Medical Marijuana Might Ease Symptoms of Multiple Sclerosis

Medical Marijuana Might Ease Symptoms of Multiple Sclerosis

Medical marijuana pills and oral sprays that are made from cannabis might end up easing the symptoms caused by multiple sclerosis that cause daily life to be difficult for sufferers. However the majority of alternative drugs do little to lessen up the pain muscle stiffness that often comes with the disease, states new guidelines released from the American Academy of Neurology.

However the synthetic creations of the drug do not alter the course of the disease and could even have unpleasant side effects along with, warn medical experts from the academy. The panel there looked over more than 40 years of research that was done on alternative medical treatments for MS. Multiple sclerosis patients very often look for substitute therapies for help they have such few options for the incurable, painful and chronic condition which is caused  from the immune system mistakenly attacking the body’s own nerves.

The review of therapies discovered that there is little evidence these work. Trying to use bee sting therapy or focusing on a low-fat diet with high amounts of fish oil did not show to aid in getting rid of any symptoms, and bee stings could even cause possible fatal allergic responses Dr. Vijayshree Yadav, who works for Oregon University, and led the team doing the investigate work, stated that there was not even enough evidence at the present time to make any endorsements on smoking marijuana for multiple sclerosis patients.

Yet the experts did give support toward the oral spray and pills, which evidence has shown seems to ease MS patients’ pain, muscle rigidity and frequent urination.  Also, with smoking medical marijuana, there can be trouble with dizziness, seizures, depression, memory problems and thinking disorders. Since some individuals who suffer from multiple sclerosis are at a higher chance of developing depression and therefore could be a greater suicide risk, patients need to talk about both the safety and dangers of medical marijuana with their primary care physician.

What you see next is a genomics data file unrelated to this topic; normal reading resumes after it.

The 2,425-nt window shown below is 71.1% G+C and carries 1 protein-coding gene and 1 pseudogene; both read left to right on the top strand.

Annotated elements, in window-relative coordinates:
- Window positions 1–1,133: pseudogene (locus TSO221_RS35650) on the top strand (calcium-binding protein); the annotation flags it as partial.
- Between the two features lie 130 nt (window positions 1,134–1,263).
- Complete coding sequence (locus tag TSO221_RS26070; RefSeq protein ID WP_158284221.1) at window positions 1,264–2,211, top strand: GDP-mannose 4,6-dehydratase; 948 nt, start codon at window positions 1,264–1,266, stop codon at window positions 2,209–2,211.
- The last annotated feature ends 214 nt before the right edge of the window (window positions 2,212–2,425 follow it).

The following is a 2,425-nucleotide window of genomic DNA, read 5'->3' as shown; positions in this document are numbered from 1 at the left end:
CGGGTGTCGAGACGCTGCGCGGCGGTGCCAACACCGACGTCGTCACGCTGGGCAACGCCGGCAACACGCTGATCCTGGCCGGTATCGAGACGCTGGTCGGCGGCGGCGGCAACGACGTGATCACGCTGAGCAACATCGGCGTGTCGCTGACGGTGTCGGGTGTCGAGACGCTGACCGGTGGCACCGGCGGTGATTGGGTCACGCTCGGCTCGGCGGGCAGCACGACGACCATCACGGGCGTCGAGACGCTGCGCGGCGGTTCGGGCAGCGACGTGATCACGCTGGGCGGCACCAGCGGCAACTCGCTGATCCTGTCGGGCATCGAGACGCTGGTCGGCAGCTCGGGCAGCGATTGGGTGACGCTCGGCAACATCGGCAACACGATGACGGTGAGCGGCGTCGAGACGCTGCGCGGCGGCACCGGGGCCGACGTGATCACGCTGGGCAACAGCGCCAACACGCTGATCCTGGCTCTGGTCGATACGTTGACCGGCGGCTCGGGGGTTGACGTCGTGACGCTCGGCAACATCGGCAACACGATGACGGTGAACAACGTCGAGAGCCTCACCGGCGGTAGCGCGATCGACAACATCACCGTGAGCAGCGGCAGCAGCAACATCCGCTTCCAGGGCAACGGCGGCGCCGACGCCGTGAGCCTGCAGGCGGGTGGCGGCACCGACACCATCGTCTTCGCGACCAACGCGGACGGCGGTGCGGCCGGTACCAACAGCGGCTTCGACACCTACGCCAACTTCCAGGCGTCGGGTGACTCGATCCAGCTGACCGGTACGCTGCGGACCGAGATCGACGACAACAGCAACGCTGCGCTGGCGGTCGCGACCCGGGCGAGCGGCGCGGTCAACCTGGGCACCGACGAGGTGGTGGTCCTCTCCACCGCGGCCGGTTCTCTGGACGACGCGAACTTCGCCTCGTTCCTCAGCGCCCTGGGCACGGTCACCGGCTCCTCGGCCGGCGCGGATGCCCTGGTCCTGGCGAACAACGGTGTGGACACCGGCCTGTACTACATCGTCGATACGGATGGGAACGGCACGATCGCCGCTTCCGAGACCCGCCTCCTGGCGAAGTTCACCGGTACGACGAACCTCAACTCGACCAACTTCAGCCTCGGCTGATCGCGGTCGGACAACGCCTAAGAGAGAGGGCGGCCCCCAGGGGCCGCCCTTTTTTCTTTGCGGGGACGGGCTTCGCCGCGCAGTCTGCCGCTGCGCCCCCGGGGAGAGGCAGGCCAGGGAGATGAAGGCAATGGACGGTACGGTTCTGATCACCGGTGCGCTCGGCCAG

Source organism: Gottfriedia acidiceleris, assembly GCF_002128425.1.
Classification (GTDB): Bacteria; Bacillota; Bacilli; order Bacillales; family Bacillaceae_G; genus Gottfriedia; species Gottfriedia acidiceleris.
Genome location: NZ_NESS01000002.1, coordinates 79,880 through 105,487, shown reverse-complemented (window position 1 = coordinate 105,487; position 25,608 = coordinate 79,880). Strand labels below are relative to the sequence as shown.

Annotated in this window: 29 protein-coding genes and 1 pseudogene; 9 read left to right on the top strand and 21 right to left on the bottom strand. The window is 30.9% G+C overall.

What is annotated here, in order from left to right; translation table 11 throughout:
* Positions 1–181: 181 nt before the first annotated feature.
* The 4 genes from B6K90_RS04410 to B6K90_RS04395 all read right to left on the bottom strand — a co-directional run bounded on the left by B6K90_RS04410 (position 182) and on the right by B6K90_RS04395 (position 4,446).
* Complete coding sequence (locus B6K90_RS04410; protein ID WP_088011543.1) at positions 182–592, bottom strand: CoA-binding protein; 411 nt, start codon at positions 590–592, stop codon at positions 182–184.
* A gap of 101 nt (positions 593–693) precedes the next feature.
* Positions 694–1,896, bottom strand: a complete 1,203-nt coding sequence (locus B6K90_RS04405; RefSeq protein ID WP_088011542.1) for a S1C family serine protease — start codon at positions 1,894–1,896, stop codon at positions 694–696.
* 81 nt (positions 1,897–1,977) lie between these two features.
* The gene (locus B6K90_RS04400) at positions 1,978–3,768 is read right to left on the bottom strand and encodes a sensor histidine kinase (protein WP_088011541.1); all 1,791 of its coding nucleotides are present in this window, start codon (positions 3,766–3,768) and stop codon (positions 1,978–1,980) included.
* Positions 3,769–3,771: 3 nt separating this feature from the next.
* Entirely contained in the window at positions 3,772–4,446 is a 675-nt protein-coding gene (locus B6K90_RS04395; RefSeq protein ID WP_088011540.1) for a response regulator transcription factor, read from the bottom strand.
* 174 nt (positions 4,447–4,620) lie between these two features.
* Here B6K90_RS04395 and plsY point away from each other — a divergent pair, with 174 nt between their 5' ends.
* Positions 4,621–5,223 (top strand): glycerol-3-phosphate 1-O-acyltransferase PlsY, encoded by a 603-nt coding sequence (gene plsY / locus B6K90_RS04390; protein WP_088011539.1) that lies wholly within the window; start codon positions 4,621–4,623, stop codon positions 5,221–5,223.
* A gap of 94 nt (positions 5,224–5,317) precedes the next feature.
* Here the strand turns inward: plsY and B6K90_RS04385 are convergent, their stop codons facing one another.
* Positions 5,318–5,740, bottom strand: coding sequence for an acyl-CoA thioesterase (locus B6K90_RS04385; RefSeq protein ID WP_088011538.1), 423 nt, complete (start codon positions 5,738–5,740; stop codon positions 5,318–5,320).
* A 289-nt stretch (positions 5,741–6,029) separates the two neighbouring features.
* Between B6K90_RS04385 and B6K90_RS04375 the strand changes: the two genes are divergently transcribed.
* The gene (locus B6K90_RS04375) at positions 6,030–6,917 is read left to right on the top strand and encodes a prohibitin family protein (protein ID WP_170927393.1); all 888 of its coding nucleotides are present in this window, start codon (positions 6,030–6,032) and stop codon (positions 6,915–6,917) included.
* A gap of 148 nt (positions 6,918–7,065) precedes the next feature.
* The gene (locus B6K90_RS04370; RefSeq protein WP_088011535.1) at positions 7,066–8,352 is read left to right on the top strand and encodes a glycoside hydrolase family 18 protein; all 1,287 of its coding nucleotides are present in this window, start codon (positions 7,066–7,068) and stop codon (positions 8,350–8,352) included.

Medical marijuana in a pill is legal to be used for treating appetite loss and nausea in cancer patients. An oral spray has been approved for treating MS symptoms in Europe but not the United States.

Multiple sclerosis affects nearly 2.5 million individuals all over the world and there are two kinds of drugs that are used to slow both the progression of the disease and also help reduce the number of relapses; however they do not alter the course of the disease. Because of this, it is believed that between 35 percent and 85 percent of MS sufferers turn to alternative treatment in order to help with symptoms, especially females, those who have higher educations and those who are suffering from poorer health. But the safety of the majority of these therapies is really not known, and is unregulated by the Food and Drug Administration.

Timothy Coetzee, who is a research official for the National MS Society, stated that the prospective of marijuana as becoming a treatment for MS symptoms is very important. He stated that he wanted to emphasize the approach in supporting the rights of people suffering from multiple sclerosis to be able to work with their private physicians and making sure they can do depending on the state they live in.

Coetzee explained that following specific guidelines are important because they help patients stay informed about approaches they can use to lessen symptoms. He added that it is very important to keep options open so that patients with MS are able to live lives the best way possible.

The guidelines were printed up in latest issue of the journal Neurology.

It has been found that medical marijuana pills and oral sprays which are made from cannabis might end up easing the symptoms caused by multiple sclerosis that cause daily life to be difficult for sufferers, but the majority of alternative do little to lessen up the pain muscle stiffness that often comes with the disease, states new guidelines released from the American Academy of Neurology.

By Kimberly Ruble

Sources:

HealthDay News

NBC News

The Salt Lake Tribune

Leave a Reply

Your email address will not be published.